INDIANAPOLIS — Ogbonnaya Omenka, an assistant professor in the College of Pharmacy and Health Sciences at Butler University, said the government’s recommendation to pause distribution of the Johnson and Johnson vaccines is a “double-edged sword.”
“On the one hand, you're looking at excellent management of public health intervention,” he said.
Omenka believes the announcement should reassure the public that federal regulators are being extra cautious about our health.
But he also said it may further persuade vaccine skeptics to avoid getting a shot, no matter the manufacturer.
“The best approach now is what the authorities are doing - transparency - talking about what they're doing,” Omenka said.
"I think at this point, its important to keep two facts in mind,” said Dr. Jeremy Adler, Tippecanoe County health officer. “This rare blood clotting problem, while serious, has only been seen in a small number of individuals who’ve received the Johnson and Johnson vaccine. In fact, only six out of nearly 7 million doses, so less than one in a million.”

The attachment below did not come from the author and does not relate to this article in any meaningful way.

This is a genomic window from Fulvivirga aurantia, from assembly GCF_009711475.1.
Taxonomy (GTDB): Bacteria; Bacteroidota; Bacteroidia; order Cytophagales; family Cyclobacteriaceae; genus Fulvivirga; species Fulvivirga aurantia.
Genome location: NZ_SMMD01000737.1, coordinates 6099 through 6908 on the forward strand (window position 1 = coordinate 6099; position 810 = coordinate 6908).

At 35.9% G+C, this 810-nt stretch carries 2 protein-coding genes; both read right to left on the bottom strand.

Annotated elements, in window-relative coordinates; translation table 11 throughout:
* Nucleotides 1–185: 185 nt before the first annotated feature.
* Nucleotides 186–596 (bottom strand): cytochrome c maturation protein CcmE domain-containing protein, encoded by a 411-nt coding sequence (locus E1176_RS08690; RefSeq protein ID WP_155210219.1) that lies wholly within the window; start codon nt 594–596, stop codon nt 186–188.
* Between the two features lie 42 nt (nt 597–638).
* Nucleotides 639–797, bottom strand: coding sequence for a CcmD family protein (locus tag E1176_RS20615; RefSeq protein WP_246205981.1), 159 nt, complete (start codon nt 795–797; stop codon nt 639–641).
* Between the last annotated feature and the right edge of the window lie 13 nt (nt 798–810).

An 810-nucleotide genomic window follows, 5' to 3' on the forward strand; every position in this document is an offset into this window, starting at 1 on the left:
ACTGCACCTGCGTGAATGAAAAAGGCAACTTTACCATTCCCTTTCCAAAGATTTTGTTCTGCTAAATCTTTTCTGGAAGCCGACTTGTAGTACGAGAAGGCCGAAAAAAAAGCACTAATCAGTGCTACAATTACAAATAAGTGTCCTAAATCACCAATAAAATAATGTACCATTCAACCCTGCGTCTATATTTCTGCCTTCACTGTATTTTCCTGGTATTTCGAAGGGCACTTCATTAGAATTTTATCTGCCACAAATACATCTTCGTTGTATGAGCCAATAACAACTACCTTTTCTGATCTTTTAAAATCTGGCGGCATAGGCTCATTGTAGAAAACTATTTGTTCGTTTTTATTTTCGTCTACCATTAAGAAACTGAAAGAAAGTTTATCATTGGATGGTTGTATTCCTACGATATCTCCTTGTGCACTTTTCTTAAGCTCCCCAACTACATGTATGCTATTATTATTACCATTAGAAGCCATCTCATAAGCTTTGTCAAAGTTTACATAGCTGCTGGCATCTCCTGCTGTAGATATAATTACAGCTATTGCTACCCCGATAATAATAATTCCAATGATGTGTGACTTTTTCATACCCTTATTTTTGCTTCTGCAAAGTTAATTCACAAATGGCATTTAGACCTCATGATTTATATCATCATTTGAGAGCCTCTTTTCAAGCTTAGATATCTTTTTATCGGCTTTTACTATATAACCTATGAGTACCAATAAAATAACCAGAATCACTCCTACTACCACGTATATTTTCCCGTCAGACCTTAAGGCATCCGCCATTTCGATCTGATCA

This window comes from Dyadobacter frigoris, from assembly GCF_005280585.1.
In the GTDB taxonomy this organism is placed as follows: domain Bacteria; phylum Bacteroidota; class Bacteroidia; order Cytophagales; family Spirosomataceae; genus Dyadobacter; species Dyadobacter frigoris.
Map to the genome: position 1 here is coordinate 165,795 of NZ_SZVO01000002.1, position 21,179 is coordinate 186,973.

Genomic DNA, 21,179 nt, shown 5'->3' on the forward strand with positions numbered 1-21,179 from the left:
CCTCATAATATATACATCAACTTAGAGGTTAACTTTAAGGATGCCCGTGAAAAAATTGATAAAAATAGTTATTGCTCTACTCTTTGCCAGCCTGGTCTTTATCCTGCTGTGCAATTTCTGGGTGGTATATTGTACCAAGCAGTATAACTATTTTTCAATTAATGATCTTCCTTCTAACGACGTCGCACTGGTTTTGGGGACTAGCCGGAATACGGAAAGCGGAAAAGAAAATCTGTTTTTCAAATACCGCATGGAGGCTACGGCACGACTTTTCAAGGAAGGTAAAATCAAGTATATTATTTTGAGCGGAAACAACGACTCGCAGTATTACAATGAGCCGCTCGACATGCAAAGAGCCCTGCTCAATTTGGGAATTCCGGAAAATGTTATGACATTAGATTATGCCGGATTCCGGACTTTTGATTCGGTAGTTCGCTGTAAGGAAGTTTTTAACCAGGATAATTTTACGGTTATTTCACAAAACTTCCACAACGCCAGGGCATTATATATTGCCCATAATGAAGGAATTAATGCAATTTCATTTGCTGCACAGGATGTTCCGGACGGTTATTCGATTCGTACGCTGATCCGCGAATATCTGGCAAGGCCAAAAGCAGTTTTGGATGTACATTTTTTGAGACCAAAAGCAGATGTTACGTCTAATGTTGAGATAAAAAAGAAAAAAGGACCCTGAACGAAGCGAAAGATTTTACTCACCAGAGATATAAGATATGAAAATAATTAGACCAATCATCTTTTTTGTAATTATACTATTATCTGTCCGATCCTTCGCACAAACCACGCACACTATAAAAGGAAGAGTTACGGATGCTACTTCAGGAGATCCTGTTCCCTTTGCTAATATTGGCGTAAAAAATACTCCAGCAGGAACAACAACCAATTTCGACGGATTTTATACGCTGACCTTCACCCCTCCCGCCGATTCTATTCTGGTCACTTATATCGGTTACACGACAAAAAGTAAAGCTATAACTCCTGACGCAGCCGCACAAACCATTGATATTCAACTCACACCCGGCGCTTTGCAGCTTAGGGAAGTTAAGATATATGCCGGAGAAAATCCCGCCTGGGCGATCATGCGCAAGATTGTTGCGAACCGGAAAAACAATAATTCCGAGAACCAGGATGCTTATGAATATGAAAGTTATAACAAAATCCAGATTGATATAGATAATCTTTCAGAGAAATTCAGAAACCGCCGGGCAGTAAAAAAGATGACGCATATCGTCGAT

Adler said medical experts don’t know yet if the vaccine actually caused the blood clots.
“That's what the FDA and the CDC are working to determine,” he said.
The pause isn't likely to affect vaccine supplies. In a statement Tuesday, a White House spokesperson said the Johnson & Johnson vaccine makes up less than five percent of the vaccines administered so far in the U.S.